In 2015, PennDOT entered into a public-private partnership to rebuild 557 small bridges across the commonwealth. The availability payment P3 employed more than 50 Pennsylvania-based companies. By mid-2020, all 557 bridges had been rebuilt. Prior to that deal, Pennsylvania had the highest percentage of structurally deficient bridges in the country.
Unfortunately, the bridge replacement project did not address Interstate highway bridges. And those bridges, like the rest of the Interstate system, are aging—many are over 50 years old, and all but one of the bridges need to be replaced.
PennDOT says it needs billions of dollars for the project. But Pennsylvania already has the second-highest state gas tax rate in the country, so drivers aren’t likely to support a gas tax hike and any additional revenue requests are likely to be viewed as controversial. But if tolling is enacted thoughtfully, most of the fears of tolling opponents can be addressed and the repairs and upgrades needed can be directly paid for by the users of those bridges.
To alleviate concerns about wasteful government spending, double taxation, and fairness, PennDOT needs to adopt what my colleague Bob Poole refers to as “value-added tolling,” which is designed to protect highway users and has five key principles.
First, tolling should begin only after the bridges have been replaced or rebuilt. Drivers are paying for a new bridge, not the existing facility. Therefore, it does not make sense for them to pay tolls during construction. In addition, construction is likely to temporarily worsen traffic conditions.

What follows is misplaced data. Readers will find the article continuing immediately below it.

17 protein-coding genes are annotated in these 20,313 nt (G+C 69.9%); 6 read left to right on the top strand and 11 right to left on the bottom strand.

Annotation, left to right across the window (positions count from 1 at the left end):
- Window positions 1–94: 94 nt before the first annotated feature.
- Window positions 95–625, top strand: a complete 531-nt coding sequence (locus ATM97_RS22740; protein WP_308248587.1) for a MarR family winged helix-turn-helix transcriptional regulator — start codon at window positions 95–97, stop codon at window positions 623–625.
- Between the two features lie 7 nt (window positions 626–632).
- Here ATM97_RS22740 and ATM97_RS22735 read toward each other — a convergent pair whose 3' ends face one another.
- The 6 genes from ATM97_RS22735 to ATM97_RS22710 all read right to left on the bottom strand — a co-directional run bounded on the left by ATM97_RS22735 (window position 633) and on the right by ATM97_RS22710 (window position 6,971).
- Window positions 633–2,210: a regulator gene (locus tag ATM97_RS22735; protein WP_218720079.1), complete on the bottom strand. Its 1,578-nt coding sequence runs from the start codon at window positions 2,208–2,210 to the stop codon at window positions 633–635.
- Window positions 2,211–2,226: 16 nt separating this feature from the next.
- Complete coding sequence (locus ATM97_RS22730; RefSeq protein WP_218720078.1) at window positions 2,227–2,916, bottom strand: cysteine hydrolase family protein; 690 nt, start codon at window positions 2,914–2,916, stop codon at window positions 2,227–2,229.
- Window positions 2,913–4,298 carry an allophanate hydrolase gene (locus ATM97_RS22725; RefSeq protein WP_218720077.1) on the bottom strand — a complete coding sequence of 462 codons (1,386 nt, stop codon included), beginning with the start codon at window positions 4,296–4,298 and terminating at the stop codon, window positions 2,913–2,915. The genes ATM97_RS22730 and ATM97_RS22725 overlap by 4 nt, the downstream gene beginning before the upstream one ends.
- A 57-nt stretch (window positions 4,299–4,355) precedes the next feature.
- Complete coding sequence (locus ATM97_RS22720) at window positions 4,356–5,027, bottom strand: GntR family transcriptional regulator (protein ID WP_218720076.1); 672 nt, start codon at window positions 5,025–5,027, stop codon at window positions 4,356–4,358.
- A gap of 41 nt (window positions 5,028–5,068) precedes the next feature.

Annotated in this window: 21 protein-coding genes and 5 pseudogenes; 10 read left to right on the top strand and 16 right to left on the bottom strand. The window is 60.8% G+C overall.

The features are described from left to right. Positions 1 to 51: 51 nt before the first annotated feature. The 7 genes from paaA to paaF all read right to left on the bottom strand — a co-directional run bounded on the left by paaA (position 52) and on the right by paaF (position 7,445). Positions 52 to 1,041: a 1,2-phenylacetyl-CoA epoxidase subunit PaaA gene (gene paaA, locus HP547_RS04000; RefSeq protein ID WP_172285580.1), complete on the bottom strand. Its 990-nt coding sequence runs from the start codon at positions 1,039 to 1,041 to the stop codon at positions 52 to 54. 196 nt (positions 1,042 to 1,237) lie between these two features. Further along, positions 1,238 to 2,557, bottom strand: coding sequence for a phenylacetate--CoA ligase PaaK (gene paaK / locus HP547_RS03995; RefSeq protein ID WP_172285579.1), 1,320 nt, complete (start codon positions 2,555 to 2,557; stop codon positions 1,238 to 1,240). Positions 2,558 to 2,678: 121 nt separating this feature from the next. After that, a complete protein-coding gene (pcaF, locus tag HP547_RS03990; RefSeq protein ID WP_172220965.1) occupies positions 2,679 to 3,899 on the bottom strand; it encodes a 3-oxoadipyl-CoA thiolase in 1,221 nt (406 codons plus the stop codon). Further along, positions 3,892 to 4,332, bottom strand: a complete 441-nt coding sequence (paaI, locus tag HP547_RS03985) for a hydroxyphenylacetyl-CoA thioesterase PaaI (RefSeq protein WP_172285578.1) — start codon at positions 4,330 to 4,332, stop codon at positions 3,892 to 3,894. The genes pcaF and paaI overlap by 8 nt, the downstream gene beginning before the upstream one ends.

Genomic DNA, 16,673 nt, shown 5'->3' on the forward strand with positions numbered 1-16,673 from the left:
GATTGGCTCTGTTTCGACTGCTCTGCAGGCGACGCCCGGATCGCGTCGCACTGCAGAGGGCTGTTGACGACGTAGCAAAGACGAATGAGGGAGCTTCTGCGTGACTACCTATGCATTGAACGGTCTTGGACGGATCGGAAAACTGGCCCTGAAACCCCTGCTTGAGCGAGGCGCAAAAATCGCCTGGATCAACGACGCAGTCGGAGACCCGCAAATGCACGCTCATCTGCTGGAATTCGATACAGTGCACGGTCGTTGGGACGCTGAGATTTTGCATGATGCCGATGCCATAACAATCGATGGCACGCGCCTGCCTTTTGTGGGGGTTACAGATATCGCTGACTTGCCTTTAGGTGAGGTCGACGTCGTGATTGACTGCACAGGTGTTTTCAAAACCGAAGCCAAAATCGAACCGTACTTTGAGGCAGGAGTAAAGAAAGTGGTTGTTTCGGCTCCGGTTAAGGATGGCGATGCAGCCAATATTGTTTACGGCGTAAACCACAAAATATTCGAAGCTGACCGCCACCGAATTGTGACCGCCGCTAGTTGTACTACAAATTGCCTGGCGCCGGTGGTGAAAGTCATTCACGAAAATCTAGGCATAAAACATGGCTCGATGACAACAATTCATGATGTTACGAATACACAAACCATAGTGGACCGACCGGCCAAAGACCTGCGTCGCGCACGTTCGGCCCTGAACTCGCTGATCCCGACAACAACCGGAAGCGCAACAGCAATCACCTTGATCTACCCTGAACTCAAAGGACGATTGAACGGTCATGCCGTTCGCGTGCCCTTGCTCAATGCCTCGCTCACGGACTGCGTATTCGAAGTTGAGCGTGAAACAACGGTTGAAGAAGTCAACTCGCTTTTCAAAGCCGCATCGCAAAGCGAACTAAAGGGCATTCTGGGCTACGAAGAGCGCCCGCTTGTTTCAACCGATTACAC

Second, when tolling is implemented, the state should rebate state fuel taxes for miles driven on newly-tolled facilities. Much of the outrage over tolling stems from concerns about double taxation and because Pennsylvania’s drivers already pay among the highest fuel tax in the country. With the manual toll collection of the past, there was no easy way to refund gas taxes paid. However, with today’s all-electronic tolling systems, a car’s make/model and owner are known to the toll road operator. Tolling software can calculate the fuel used by knowing the vehicle’s highway fuel economy (miles per gallon) rating and the number of miles driven on the toll facilities. Multiplying that number by the state fuel tax rate calculates the rebate amount. The toll road operator could generate a computer file listing rebates monthly and send it to the motor vehicle department to process. Similar calculations and rebates are already offered to trucking fleets in New York state by the tolling service provider Bestpass.